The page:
Love and Rockets co-creator Jaime Hernandez is a guest at Emerald City Comic Con this weekend, but he can't visit Seattle without a visit to his lifelong publisher, Fantagraphics Books. This Saturday at 7 pm, Hernandez will be signing books and talking with fans at a free event in the Fantagraphics Bookstore and Gallery in Georgetown to celebrate the release of a deluxe artist edition portfolio highlighting his creative process as a cartoonist.
Hernandez's latest Love and Rockets collection, Angels and Magpies, continues the story of the popular characters he's been writing and drawing since 1981, but it also brings something new to the equation. Hernandez spends an extended sequence in the book on a superhero adventure with all the trappings - spandex, capes, fistfights, creepy demons, powers, the works.
"The superhero story came about because we had changed formats," Hernandez tells me over the phone. "We changed the size of [Love and Rockets] and I needed to fill 50 pages in a year. I had never done it all at once, before," he said. The superhero comic was originally intended to be "just a side project," he says, but he worked it into the larger Love and Rockets story.
Hernandez's enthusiasm for the story is apparent on every single page of the book. "It kind of wrote itself," Hernandez says. "I was having a lot of fun. I guess you could say it was kind of a new approach."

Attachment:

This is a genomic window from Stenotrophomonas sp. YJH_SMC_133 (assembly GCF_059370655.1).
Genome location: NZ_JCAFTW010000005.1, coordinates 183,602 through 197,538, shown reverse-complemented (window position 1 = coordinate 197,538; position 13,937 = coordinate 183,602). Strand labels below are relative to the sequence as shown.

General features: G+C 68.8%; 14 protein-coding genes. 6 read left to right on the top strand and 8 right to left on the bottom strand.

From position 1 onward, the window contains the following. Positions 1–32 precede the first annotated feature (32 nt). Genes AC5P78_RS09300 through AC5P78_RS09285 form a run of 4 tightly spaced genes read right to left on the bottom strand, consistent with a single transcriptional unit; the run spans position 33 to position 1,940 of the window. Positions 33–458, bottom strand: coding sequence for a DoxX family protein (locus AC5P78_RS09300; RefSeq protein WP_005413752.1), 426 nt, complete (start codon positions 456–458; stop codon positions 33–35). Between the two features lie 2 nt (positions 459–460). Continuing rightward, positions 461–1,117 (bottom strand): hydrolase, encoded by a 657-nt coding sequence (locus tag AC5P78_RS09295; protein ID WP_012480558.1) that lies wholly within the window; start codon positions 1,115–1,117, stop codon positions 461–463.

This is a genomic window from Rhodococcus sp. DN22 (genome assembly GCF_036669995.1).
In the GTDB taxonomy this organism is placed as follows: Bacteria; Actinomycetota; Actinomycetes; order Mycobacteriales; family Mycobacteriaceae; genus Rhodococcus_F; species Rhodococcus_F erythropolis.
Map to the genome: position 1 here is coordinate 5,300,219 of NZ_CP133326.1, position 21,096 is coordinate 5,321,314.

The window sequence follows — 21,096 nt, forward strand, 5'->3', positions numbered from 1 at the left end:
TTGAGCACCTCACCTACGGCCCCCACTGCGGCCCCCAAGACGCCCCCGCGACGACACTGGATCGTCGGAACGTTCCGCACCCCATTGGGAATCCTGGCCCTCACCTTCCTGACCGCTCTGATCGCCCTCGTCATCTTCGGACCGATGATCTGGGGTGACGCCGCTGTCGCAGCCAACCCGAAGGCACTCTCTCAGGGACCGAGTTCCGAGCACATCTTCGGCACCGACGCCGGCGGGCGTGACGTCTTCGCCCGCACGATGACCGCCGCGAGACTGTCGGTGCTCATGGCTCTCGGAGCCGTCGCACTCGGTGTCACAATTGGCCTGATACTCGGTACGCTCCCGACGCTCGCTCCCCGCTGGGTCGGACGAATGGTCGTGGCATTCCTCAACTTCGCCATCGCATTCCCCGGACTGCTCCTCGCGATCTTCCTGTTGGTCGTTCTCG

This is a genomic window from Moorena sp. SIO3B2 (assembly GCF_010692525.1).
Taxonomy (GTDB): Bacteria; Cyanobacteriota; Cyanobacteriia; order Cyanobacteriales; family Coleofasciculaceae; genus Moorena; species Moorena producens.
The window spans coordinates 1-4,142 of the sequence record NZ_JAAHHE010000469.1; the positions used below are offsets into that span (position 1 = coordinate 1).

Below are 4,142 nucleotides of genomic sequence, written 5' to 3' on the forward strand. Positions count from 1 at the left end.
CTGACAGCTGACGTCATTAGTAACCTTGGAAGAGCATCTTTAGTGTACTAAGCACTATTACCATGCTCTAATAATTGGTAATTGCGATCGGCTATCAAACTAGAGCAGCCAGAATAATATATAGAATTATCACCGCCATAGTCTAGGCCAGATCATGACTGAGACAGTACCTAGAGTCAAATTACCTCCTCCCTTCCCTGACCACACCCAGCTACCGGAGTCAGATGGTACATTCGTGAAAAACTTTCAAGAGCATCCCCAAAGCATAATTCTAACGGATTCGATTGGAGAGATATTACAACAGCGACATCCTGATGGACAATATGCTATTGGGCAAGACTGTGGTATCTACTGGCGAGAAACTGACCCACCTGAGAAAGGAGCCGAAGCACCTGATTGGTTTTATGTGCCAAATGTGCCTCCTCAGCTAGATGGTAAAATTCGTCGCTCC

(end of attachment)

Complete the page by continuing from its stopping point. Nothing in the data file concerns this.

When I ask if Gary Groth - Fantagraphics Books' publisher and an avowed hater of mainstream superhero comics - would have published these superhero strips back in the 1990s, when Groth was most avidly raging against the machine, Hernandez laughs. "I think he would, yeah," he says. Groth, Hernandez says, has always given Hernandez and his brother Gilbert a wide berth in their Love and Rockets work. Groth "doesn't step on our toes that way. If we do something a little oddball and he doesn't like it, I just don't hear from him for a couple years."
Is Hernandez content to keep working on Love and Rockets comics? I bring up Peter Bagge, a contemporary of the Hernandez brothers who has found a successful and surprising second act as a biographer of important women in history. Does Hernandez have any books that he'd like to work on outside of the world he's created?
"I prefer to stay in my little universe and help the characters grow old," he tells me. "If there's anything I want to tackle, it usually will fit in there. I'm getting older, you know, and I just want to see what happens with my characters. And so I concentrate on them as real people and try to figure out, 'okay, what are you going to be at 60?'"
Hernandez says he's fully committed to his characters, but he still experiences a lot of doubt as an artist. "Every issue I draw, I have to have a hate period in there where I can't get through it. I have to argue with myself: 'is this worth it? Is this worth everyone's time? Is this worth my time? Is this good art?' And part of me is going, 'no it ain't, old man.'"
In the end, Hernandez says, "I come to this compromise with the five people in my head and then I say, 'okay, it's good enough - or good enough for now."
"Next time I'll get it right," he says.